PHILADELPHIA — A study by University of Pennsylvania researchers casts doubt on the conventional wisdom that most penicillin allergies are forever.
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The researchers found that the number of people who had an allergic symptom after taking penicillin and then had another episode after taking the antibiotic again was far fewer than expected.
However, the researchers stressed that more study is needed before doctors start writing penicillin prescriptions for patients who say they’re allergic.
Previous smaller studies had concluded that about 60 percent of people who have an allergic reaction once to penicillin will have another one if they take the antibiotic again. However, the Penn researchers’ review of 3.4 million electronic medical records for people in Great Britain who were prescribed penicillin from 1987 to 2001 found the number of second allergic responses to be less than 2 percent.
Benefit to public health
Researchers are trying to find out just how common the allergy really is and better understand the risk of re-prescribing penicillin, said Dr. Andrea J. Apter, a Penn allergist and associate professor of medicine. While more work is necessary before that happens, the study suggests that some patients labeled as allergic can safely take the antibiotic if there’s an emergency or alternatives would be inferior, she said.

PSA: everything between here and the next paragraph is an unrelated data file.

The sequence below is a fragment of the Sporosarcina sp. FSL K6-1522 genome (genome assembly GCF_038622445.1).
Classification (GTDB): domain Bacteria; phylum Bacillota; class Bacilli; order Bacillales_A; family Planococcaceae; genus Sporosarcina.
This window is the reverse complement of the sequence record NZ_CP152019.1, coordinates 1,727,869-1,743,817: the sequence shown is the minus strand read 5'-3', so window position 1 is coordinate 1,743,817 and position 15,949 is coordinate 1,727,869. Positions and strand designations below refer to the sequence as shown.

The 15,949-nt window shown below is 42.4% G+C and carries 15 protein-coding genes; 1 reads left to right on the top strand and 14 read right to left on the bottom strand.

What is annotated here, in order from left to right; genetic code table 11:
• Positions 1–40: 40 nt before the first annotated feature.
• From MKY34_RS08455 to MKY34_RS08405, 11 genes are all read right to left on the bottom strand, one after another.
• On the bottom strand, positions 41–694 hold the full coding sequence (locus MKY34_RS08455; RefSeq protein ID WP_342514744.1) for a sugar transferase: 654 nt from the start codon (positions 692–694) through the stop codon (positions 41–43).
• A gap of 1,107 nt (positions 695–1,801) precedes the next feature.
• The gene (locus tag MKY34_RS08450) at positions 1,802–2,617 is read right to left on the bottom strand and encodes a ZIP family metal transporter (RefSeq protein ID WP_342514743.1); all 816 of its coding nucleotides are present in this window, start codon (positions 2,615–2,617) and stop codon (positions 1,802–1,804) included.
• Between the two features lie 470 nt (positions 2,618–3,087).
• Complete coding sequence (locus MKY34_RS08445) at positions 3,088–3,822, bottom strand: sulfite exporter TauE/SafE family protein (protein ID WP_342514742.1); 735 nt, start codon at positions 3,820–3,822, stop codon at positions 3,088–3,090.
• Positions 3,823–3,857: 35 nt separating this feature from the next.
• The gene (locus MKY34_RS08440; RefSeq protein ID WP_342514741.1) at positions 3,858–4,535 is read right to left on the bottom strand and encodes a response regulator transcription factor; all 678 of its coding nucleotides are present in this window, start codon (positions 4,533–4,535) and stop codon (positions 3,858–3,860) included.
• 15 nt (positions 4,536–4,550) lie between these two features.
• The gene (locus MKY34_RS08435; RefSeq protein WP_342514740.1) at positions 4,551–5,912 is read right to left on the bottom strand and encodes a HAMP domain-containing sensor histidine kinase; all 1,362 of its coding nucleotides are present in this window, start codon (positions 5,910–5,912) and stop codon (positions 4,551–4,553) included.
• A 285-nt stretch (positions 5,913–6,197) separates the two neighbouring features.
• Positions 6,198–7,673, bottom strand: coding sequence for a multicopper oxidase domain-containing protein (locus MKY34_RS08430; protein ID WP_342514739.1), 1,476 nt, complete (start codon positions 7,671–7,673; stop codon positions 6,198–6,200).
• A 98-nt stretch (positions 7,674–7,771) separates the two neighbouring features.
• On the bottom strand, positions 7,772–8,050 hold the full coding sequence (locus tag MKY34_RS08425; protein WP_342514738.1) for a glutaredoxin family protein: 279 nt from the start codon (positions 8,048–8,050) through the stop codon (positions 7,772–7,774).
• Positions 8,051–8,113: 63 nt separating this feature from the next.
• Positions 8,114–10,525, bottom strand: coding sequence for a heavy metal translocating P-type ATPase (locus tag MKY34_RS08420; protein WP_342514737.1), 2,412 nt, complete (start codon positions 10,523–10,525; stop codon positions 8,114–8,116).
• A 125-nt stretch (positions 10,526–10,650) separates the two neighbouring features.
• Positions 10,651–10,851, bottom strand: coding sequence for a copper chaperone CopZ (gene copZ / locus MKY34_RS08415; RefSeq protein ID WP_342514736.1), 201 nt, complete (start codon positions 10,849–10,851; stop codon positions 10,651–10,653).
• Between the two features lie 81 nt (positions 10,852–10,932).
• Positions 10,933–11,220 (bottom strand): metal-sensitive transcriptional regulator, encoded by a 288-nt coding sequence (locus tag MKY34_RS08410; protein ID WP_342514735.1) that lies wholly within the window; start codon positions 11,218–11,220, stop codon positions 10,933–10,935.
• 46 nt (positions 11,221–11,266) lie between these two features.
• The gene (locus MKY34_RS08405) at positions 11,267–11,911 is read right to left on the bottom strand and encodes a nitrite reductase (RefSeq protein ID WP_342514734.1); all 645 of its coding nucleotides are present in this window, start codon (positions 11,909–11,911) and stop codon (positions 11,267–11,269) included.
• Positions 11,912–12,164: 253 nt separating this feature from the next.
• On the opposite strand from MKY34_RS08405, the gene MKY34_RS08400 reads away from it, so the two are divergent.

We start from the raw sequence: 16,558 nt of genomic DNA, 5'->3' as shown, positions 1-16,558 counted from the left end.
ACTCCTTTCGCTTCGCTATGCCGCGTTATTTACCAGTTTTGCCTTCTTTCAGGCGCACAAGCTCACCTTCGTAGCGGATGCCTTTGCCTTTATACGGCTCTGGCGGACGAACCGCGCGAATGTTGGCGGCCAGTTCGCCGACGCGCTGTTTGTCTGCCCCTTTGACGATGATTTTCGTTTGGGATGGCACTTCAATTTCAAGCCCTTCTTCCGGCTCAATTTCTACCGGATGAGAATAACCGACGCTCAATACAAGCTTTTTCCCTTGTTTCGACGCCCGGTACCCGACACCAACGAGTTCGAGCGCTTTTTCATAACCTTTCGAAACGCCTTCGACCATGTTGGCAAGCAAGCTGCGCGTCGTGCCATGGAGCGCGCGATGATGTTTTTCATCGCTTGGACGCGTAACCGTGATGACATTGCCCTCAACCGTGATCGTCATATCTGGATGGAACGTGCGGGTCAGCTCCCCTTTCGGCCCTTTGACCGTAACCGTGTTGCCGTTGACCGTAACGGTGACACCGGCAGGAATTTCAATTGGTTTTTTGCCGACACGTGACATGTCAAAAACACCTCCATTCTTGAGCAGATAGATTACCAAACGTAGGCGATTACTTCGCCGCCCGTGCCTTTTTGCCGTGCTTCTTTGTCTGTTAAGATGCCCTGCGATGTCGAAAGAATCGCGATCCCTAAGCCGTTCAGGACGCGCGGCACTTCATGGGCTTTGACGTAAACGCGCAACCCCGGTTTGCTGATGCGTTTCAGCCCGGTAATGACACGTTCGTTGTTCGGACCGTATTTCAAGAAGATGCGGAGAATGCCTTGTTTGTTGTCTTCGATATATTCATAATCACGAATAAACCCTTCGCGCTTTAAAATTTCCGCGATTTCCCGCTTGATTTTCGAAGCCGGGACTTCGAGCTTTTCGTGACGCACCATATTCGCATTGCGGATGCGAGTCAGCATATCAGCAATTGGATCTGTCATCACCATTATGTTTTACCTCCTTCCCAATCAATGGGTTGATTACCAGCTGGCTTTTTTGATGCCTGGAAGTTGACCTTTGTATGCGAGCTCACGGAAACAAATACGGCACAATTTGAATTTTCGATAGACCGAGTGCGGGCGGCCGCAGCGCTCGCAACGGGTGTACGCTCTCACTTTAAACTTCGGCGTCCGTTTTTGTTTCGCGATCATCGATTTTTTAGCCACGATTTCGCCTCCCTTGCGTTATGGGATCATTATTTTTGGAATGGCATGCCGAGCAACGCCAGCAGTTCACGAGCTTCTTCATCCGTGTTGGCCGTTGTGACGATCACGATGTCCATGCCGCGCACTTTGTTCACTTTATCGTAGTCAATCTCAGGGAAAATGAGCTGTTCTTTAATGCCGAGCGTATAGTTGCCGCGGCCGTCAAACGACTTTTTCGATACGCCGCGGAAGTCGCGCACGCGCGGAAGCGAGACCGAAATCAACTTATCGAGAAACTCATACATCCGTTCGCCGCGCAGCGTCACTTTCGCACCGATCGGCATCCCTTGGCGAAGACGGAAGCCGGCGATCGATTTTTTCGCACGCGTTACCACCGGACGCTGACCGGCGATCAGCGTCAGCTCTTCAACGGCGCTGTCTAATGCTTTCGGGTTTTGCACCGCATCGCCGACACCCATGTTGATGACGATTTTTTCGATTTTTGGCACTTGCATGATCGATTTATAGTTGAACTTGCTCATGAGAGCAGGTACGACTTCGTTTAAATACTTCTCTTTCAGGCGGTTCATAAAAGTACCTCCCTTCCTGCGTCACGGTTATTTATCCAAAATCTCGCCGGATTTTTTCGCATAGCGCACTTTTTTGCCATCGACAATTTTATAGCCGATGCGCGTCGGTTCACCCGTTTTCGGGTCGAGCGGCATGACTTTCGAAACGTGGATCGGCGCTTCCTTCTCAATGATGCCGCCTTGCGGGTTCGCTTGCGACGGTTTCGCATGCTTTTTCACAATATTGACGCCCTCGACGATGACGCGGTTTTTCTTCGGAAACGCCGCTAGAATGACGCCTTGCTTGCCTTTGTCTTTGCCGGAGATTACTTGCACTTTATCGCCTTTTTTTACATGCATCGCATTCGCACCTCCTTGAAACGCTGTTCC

Of the 6,000 patients who had an allergic response such as a rash or wheezing after the first prescription, about half — 3,014 — received a second dose. Among those patients, only 57 — 1.9 percent of the total — had a similar recurrence.
If it turns out that a larger number of people can safely take penicillin, which is highly effective and relatively inexpensive, it would benefit public health as well as patients’ wallets, said Penn professor and senior researcher Dr. Brian L. Strom.
Penicillin skin testing is currently imperfect and typically unavailable to doctors because some of the testing materials aren’t widely available, Apter said.
The limitation of the study is that people who think they’re allergic to penicillin may not be, said Dr. Clifford W. Bassett, a New York City allergist and a spokesman for the American Academy of Allergy, Asthma and Immunology.
“It’s very important to understand that the history of penicillin allergy is anecdotal. A lot of those probably were not true positives,” he said. The Penn study didn’t involve actual blood or skin tests on patients, so it’s hard to determine how many truly were allergic, he said.
Some people may have had a rash or hives that came from their illness and not the medicine. Also, every year that an allergic person avoids penicillin may reduce their sensitivity, Bassett said.
The study appears in this month’s Journal of Allergy & Clinical Immunology.
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